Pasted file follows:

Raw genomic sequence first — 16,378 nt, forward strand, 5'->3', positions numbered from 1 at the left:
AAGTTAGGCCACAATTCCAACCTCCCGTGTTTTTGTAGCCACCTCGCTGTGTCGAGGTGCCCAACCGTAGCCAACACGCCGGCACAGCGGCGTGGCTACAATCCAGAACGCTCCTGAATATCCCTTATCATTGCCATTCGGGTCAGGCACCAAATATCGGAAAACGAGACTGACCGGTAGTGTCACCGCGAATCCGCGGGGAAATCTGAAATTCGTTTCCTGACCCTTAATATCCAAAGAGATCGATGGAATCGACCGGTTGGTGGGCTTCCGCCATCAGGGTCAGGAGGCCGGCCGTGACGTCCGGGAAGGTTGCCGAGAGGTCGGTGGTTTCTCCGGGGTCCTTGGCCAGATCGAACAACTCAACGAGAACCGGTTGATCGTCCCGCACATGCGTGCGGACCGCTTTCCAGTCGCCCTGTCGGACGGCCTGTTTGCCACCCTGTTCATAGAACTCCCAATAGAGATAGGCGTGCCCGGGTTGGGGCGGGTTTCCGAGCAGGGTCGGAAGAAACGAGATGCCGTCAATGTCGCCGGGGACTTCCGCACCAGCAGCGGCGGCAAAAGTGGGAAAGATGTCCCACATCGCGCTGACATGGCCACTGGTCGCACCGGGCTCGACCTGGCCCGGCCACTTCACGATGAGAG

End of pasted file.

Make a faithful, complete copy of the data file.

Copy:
Raw genomic sequence first — 16,378 nt, forward strand, 5'->3', positions numbered from 1 at the left:
AAGTTAGGCCACAATTCCAACCTCCCGTGTTTTTGTAGCCACCTCGCTGTGTCGAGGTGCCCAACCGTAGCCAACACGCCGGCACAGCGGCGTGGCTACAATCCAGAACGCTCCTGAATATCCCTTATCATTGCCATTCGGGTCAGGCACCAAATATCGGAAAACGAGACTGACCGGTAGTGTCACCGCGAATCCGCGGGGAAATCTGAAATTCGTTTCCTGACCCTTAATATCCAAAGAGATCGATGGAATCGACCGGTTGGTGGGCTTCCGCCATCAGGGTCAGGAGGCCGGCCGTGACGTCCGGGAAGGTTGCCGAGAGGTCGGTGGTTTCTCCGGGGTCCTTGGCCAGATCGAACAACTCAACGAGAACCGGTTGATCGTCCCGCACATGCGTGCGGACCGCTTTCCAGTCGCCCTGTCGGACGGCCTGTTTGCCACCCTGTTCATAGAACTCCCAATAGAGATAGGCGTGCCCGGGTTGGGGCGGGTTTCCGAGCAGGGTCGGAAGAAACGAGATGCCGTCAATGTCGCCGGGGACTTCCGCACCAGCAGCGGCGGCAAAAGTGGGAAAGATGTCCCACATCGCGCTGACATGGCCACTGGTCGCACCGGGCTCGACCTGGCCCGGCCACTTCACGATGAGAG